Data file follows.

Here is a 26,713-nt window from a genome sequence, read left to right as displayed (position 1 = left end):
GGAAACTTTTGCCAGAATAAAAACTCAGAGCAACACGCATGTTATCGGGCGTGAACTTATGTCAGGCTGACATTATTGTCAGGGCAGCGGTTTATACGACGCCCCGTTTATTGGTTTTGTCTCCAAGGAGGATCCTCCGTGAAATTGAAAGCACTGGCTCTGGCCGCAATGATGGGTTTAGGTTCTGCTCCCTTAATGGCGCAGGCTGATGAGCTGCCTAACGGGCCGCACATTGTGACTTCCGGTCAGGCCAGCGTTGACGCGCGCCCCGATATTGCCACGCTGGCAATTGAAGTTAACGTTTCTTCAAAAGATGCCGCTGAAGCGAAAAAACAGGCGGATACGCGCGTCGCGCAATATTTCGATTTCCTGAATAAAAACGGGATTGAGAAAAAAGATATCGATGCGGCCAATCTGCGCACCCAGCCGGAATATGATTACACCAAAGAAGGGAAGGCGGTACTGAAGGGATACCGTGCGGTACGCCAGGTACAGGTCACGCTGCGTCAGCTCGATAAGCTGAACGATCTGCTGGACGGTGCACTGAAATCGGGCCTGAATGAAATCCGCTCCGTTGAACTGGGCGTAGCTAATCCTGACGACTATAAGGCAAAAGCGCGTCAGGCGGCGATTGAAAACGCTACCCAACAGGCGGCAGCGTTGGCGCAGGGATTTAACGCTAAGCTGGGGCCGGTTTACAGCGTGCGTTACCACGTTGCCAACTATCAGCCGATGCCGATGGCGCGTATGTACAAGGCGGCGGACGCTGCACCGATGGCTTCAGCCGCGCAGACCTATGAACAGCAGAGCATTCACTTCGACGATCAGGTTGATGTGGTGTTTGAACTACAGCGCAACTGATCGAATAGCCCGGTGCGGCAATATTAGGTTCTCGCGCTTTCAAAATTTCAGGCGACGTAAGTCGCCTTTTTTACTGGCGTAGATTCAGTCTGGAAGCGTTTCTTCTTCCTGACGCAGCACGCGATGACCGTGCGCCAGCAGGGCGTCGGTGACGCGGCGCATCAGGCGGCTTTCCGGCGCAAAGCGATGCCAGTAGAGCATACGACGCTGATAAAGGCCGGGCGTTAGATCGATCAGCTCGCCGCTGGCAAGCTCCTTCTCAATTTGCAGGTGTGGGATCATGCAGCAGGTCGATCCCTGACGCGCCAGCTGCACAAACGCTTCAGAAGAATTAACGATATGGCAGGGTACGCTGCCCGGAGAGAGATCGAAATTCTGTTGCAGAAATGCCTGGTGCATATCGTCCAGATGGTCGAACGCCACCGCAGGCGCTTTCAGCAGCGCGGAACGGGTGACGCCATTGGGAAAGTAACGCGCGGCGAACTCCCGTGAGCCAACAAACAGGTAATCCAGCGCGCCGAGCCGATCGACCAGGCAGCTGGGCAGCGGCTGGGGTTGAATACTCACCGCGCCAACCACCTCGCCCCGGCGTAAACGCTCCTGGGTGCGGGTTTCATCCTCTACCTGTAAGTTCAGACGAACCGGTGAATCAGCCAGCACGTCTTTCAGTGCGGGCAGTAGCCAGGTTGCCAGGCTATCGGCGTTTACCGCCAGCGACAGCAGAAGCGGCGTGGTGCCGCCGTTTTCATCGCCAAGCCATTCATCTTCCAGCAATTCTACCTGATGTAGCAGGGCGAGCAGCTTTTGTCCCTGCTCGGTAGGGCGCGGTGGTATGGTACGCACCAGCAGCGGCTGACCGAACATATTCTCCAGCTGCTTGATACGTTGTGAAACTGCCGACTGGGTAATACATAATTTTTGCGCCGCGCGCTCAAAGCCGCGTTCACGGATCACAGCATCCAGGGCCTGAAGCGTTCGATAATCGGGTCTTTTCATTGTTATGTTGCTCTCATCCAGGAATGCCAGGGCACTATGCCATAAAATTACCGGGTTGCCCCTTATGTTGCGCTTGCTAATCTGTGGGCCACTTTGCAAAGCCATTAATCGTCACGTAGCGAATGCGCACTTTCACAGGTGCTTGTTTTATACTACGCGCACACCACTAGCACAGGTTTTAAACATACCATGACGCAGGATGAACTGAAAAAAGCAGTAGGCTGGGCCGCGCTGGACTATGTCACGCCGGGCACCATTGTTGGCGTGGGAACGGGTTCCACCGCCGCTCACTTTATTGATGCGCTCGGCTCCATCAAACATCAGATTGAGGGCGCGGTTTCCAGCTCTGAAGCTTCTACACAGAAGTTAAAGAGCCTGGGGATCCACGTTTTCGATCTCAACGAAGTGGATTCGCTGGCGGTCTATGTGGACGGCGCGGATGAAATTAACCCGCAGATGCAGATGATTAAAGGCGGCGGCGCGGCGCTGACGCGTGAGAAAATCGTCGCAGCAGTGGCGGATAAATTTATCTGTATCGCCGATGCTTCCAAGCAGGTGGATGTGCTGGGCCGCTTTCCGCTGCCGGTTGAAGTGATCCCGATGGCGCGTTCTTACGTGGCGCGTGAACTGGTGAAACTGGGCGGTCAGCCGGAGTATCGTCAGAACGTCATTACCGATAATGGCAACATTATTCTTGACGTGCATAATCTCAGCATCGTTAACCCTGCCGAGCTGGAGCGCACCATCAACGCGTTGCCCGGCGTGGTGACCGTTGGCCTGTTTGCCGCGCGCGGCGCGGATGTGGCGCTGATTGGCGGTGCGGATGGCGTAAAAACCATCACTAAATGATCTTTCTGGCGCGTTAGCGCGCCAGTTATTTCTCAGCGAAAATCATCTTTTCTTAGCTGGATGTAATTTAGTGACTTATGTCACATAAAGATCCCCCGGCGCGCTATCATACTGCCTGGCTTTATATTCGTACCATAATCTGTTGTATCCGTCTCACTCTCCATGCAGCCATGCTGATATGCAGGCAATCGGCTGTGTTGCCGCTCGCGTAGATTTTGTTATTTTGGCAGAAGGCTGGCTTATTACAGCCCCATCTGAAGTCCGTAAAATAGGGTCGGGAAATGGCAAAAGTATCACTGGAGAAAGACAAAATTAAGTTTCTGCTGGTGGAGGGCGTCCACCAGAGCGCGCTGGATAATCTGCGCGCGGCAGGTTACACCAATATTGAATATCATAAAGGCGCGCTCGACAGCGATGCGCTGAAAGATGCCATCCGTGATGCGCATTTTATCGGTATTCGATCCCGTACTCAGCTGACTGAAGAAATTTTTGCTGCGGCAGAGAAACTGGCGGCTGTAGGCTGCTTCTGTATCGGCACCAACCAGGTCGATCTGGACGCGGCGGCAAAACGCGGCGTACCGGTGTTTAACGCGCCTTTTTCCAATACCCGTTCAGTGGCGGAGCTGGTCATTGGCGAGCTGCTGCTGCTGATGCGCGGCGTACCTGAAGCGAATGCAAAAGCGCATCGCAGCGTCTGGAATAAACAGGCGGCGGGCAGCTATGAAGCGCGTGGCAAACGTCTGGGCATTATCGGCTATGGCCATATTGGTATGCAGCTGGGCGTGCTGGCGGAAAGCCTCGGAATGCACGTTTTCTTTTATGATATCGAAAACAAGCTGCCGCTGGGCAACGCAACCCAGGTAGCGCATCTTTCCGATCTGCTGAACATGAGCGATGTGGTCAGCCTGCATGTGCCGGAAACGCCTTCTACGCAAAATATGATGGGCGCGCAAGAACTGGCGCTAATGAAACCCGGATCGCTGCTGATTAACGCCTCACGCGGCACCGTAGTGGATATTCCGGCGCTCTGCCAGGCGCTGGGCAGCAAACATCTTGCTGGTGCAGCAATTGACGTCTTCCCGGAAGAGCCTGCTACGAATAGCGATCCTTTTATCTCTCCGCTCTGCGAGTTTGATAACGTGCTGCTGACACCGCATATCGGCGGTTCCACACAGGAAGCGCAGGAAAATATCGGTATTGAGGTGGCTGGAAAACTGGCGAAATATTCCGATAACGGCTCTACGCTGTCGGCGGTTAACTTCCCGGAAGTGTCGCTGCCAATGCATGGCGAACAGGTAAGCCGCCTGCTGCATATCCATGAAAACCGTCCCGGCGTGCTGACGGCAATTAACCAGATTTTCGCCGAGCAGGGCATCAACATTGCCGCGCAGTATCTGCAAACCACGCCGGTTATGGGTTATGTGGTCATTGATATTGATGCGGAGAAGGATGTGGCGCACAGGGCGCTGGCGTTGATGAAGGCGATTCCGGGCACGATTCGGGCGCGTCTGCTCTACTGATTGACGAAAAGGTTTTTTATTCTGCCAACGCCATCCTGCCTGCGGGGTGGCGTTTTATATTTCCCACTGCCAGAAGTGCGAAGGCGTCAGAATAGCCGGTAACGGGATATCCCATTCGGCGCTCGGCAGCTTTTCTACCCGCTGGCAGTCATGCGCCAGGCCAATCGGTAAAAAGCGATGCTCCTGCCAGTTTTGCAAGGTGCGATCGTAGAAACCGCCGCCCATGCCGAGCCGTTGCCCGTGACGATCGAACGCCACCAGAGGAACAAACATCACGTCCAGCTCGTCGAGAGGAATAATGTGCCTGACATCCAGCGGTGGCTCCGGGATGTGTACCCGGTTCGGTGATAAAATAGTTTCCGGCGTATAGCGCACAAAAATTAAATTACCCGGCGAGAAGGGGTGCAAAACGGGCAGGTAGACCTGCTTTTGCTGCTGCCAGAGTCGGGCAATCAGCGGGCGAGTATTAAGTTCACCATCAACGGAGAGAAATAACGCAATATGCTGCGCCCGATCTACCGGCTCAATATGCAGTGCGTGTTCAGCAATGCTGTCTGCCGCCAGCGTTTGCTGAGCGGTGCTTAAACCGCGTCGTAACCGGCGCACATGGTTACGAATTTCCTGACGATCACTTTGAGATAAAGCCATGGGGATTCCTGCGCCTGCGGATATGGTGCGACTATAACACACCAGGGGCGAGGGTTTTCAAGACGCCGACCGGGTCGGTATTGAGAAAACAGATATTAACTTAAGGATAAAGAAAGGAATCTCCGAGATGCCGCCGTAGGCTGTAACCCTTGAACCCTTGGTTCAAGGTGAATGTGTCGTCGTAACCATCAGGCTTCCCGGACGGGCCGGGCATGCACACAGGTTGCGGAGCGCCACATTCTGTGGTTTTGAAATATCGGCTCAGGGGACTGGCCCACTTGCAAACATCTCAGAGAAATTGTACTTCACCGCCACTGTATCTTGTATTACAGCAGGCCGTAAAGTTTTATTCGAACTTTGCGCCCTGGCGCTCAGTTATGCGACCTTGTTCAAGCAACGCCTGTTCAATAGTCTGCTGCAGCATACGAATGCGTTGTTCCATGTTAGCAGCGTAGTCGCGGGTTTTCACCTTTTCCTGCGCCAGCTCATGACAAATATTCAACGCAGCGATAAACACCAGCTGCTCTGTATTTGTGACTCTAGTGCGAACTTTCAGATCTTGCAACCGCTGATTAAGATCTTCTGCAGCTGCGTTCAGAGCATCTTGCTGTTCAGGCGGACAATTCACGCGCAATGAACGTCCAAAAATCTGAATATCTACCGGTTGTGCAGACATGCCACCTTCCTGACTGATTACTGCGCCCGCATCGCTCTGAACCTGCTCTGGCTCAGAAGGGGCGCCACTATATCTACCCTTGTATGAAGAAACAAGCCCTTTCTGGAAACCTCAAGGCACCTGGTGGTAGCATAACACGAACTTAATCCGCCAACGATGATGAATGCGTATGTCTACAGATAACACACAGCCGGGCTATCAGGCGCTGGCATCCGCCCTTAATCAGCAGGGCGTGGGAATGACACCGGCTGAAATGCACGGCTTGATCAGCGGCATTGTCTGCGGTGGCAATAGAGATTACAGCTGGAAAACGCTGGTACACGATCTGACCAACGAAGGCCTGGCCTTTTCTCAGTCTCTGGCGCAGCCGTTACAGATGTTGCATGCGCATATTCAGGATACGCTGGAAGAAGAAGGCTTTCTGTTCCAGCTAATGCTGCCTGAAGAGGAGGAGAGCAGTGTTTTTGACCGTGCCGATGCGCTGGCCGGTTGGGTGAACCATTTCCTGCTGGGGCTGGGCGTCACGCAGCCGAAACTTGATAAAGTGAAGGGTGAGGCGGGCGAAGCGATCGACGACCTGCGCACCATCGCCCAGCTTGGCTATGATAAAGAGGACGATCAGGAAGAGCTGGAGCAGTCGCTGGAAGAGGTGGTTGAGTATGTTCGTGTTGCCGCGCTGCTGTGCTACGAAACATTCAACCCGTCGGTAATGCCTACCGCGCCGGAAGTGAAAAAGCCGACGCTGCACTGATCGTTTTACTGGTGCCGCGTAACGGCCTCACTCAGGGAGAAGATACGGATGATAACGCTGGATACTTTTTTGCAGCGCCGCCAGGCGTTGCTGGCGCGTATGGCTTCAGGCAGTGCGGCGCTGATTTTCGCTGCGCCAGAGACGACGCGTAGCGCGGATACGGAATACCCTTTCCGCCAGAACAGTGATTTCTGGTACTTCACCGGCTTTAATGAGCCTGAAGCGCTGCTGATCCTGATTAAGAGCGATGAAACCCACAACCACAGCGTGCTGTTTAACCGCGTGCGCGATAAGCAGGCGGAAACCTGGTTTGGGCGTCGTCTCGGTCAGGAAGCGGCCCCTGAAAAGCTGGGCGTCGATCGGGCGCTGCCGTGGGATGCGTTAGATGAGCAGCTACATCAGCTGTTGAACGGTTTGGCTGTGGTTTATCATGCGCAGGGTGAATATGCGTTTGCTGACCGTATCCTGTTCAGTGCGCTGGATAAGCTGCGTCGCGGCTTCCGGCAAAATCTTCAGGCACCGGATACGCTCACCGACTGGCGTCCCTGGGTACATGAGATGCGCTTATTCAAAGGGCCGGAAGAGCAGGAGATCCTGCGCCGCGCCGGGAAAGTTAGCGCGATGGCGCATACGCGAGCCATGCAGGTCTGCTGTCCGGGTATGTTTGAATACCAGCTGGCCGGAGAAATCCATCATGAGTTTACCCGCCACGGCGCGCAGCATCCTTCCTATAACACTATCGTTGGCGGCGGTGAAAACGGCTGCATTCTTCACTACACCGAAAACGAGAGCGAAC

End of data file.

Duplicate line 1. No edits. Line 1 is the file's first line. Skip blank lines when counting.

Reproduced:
Here is a 26,713-nt window from a genome sequence, read left to right as displayed (position 1 = left end):